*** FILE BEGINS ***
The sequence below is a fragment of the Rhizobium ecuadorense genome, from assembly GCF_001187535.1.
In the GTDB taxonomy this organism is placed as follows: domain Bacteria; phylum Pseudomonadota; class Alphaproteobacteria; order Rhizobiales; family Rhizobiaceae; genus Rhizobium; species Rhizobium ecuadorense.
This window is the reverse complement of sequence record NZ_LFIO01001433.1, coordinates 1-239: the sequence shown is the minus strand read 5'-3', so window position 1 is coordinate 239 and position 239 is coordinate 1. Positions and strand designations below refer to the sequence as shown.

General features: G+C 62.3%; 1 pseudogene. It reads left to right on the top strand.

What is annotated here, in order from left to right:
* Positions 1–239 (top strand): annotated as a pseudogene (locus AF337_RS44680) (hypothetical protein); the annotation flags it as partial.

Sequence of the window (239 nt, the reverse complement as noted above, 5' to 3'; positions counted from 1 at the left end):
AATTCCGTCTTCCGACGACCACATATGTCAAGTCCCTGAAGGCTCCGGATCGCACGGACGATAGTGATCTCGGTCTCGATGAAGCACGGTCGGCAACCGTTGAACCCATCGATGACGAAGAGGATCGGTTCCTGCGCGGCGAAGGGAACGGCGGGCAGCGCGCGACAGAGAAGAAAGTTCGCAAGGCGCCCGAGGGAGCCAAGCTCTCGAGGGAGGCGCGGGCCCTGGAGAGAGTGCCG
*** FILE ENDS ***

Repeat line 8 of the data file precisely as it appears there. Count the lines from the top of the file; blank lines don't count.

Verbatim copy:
AATTCCGTCTTCCGACGACCACATATGTCAAGTCCCTGAAGGCTCCGGATCGCACGGACGATAGTGATCTCGGTCTCGATGAAGCACGGTCGGCAACCGTTGAACCCATCGATGACGAAGAGGATCGGTTCCTGCGCGGCGAAGGGAACGGCGGGCAGCGCGCGACAGAGAAGAAAGTTCGCAAGGCGCCCGAGGGAGCCAAGCTCTCGAGGGAGGCGCGGGCCCTGGAGAGAGTGCCG